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Appellate court travels for arguments

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As part of its “Appeals on Wheels” initiative, the Indiana Court of Appeals will hit the road this week to hear arguments.

On Tuesday, two panels of judges will hear arguments in locations outside of the Court of Appeals courtroom, although one panel won’t have to travel far. Chief Judge John Baker and Judges Edward Najam Jr. and Nancy Vaidik will hear the case of R.J.H. v. State of Indiana, No. 71A03-1003-JV-206, in the Indiana Supreme Court courtroom. The case originates out of St. Joseph Probate Court, in which R.J.H. argues the court abused its discretion by awarding custody of him to the Department of Correction. Arguments begin at 10:30 a.m. and will be webcast live.

Judges James Kirsch, Margret Robb and Paul Mathias will be in northwestern Indiana hearing arguments in Jamarr Da-Juan Williams v. State of Indiana, No.45A03-1001-CR-39. Jamarr Da-Juan Williams argues that the trial court committed fundamental error in refusing to instruct the jury regarding the lesser included offense of involuntary manslaughter. He was convicted of voluntary manslaughter, battery, and attempted battery.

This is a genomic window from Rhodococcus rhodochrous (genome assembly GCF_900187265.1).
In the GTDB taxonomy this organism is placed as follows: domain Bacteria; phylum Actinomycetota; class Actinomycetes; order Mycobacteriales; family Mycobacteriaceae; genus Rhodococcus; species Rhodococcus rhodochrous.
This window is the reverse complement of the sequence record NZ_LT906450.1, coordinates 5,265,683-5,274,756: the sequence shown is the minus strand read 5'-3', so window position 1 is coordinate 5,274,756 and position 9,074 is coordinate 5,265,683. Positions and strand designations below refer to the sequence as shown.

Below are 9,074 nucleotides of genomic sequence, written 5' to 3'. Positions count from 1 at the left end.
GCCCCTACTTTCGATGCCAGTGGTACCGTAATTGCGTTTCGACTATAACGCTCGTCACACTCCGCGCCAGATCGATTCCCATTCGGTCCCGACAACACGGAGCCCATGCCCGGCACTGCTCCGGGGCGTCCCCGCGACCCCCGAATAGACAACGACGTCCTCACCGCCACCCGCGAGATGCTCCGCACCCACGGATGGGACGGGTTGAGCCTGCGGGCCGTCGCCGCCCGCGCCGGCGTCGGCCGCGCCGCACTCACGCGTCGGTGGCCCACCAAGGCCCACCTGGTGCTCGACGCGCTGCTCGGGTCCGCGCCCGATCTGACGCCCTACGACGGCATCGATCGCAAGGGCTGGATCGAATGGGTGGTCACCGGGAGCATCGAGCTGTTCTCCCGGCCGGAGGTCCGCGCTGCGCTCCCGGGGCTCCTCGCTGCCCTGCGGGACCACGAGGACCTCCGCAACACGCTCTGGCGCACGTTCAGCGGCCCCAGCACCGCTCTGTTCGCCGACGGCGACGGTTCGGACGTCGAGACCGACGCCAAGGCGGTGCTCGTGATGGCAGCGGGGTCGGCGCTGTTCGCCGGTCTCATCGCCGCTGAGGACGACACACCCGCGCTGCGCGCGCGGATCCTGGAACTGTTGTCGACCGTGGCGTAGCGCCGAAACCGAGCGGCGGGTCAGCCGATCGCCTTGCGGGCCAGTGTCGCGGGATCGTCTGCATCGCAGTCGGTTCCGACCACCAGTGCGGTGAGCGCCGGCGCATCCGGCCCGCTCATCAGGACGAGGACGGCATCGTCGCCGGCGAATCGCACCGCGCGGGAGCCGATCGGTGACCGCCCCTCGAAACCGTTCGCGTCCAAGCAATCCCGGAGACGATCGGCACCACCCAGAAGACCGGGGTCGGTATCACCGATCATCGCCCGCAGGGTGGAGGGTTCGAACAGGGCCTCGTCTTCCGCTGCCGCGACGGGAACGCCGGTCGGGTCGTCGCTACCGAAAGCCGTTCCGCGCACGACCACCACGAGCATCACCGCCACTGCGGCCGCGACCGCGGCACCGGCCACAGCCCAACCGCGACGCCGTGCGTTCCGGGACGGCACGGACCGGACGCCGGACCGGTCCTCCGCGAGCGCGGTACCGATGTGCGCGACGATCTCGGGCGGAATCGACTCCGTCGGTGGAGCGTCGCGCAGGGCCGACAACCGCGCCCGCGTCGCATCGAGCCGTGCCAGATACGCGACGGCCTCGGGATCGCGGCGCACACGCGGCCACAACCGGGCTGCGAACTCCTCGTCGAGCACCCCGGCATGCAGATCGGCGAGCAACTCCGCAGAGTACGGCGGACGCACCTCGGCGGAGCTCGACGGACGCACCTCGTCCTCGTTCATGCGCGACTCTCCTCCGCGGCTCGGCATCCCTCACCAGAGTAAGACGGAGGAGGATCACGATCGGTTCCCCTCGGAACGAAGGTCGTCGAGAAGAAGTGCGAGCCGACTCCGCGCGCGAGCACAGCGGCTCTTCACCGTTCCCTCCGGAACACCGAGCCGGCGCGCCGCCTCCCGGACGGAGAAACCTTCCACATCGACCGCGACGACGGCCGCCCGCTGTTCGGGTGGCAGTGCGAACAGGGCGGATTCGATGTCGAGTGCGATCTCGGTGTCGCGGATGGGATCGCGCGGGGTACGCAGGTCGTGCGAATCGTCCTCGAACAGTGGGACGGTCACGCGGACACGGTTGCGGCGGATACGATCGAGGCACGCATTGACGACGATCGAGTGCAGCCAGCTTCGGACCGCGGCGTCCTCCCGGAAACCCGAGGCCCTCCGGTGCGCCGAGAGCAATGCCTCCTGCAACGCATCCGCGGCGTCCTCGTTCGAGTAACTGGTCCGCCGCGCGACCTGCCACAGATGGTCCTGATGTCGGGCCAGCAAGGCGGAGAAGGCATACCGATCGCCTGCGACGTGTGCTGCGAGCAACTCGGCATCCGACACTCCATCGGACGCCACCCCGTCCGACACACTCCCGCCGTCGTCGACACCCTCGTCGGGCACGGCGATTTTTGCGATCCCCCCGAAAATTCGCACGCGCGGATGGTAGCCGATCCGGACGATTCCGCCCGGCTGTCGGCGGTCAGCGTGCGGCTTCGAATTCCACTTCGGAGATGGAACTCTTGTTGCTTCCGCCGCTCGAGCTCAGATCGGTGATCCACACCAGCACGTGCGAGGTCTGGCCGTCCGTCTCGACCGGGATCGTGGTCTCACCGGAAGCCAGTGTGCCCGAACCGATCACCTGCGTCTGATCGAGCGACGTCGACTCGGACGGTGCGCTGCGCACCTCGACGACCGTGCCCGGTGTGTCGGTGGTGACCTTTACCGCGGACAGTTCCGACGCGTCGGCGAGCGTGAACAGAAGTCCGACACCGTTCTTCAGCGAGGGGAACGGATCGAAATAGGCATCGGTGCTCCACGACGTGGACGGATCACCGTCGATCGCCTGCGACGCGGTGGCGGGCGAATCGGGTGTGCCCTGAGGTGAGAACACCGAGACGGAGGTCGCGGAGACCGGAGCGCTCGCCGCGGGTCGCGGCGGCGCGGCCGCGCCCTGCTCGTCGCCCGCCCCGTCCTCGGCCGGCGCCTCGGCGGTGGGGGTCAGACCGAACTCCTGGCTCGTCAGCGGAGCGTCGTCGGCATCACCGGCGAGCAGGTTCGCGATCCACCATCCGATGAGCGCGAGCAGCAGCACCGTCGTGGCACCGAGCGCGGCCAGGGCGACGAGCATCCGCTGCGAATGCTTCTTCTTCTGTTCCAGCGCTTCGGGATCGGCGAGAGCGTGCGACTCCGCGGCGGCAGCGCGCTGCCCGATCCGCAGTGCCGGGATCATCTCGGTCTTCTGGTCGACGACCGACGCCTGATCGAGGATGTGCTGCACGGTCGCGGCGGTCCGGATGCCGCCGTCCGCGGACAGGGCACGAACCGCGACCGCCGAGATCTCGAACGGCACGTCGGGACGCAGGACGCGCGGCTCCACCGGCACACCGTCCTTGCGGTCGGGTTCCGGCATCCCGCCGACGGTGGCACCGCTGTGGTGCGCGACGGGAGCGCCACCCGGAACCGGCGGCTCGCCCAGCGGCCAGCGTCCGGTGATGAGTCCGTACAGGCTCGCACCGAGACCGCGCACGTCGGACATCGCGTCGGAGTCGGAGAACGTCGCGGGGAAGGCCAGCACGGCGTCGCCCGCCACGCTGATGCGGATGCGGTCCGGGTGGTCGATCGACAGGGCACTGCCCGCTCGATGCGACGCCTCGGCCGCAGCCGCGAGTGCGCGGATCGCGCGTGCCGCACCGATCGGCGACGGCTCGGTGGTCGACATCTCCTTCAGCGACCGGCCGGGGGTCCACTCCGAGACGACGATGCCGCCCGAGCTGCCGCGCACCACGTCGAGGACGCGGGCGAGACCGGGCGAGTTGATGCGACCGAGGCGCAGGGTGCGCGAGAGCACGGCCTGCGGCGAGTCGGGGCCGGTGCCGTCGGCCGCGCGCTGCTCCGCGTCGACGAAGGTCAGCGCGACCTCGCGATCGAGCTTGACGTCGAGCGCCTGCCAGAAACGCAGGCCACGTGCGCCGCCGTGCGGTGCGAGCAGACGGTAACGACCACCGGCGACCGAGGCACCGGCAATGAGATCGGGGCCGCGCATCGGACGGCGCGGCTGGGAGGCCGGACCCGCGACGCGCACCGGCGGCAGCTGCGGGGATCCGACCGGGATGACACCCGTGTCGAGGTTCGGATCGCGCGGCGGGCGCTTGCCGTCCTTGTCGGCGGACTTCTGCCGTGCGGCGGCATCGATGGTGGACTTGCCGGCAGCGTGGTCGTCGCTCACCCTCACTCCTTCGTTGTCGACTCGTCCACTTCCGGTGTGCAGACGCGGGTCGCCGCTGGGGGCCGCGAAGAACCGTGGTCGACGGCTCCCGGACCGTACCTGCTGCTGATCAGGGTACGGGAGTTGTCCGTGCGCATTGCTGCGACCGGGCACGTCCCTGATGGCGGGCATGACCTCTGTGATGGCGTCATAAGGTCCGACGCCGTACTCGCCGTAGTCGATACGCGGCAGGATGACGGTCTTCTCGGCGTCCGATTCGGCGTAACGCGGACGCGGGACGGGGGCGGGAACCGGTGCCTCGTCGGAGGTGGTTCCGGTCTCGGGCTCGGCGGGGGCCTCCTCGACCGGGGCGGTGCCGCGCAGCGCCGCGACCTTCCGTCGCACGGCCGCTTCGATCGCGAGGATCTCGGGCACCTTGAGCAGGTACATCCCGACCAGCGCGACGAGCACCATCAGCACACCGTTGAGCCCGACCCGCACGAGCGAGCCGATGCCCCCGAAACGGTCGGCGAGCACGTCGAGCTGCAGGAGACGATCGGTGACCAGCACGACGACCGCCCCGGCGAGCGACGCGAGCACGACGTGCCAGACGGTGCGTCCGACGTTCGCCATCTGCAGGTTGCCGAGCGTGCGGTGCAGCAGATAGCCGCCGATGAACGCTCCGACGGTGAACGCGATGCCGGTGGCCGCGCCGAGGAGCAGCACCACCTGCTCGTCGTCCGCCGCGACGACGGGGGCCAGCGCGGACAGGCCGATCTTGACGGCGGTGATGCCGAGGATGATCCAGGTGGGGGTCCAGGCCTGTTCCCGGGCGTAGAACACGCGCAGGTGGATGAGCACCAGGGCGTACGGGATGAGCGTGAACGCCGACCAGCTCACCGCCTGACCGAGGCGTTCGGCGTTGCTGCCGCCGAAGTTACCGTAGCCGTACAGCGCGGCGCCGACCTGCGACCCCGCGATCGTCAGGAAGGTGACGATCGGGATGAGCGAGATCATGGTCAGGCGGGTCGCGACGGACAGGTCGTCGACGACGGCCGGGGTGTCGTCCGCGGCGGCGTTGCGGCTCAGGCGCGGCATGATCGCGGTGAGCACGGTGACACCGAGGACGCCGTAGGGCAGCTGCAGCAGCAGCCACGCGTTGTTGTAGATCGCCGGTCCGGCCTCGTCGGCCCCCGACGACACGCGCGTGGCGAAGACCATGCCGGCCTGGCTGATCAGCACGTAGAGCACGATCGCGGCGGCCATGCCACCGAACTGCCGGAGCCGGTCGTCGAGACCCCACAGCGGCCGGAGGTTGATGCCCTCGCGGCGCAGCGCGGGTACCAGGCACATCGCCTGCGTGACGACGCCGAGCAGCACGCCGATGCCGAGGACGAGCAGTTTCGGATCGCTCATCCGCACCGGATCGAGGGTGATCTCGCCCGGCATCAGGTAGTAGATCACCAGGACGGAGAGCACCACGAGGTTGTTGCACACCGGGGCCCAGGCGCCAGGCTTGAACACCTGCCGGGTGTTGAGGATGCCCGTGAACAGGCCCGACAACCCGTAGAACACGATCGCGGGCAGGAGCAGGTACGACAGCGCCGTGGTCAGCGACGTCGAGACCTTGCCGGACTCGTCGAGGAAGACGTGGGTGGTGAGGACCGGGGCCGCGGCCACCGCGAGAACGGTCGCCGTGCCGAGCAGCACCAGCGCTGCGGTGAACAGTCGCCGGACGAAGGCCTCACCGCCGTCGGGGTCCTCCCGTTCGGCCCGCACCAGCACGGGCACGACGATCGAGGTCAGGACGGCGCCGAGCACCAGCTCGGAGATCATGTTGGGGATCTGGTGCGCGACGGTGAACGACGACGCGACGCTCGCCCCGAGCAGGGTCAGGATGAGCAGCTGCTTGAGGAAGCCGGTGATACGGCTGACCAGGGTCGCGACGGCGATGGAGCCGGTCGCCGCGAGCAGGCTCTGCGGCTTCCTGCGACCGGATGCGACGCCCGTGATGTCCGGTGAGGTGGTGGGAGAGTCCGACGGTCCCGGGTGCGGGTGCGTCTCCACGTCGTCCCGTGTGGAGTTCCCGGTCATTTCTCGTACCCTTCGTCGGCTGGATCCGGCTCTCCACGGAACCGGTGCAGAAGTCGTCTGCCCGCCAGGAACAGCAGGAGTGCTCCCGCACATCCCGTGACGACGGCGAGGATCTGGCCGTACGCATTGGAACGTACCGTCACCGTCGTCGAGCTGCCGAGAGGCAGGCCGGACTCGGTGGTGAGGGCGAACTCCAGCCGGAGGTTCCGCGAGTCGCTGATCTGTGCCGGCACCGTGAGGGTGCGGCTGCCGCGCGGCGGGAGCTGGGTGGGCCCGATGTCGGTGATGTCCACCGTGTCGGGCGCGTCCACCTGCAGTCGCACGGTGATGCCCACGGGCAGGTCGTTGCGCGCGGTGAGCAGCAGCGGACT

Arguments begin at 1 p.m. CDT at Valparaiso High School, 2727 Campbell St., Valparaiso.
 

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  1. I need an experienced attorney to handle a breach of contract matter. Kindly respond for more details. Graham Young

  2. I thought the slurs were the least grave aspects of her misconduct, since they had nothing to do with her being on the bench. Why then do I suspect they were the focus? I find this a troubling trend. At least she was allowed to keep her law license.

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  5. First comment on this thread is a fitting final comment on this thread, as that the MCBA never answered Duncan's fine question, and now even Eric Holder agrees that the MCBA was in material error as to the facts: "I don't get it" from Duncan December 1, 2014 5:10 PM "The Grand Jury met for 25 days and heard 70 hours of testimony according to this article and they made a decision that no crime occurred. On what basis does the MCBA conclude that their decision was "unjust"? What special knowledge or evidence does the MCBA have that the Grand Jury hearing this matter was unaware of? The system that we as lawyers are sworn to uphold made a decision that there was insufficient proof that officer committed a crime. How can any of us say we know better what was right than the jury that actually heard all of the the evidence in this case."

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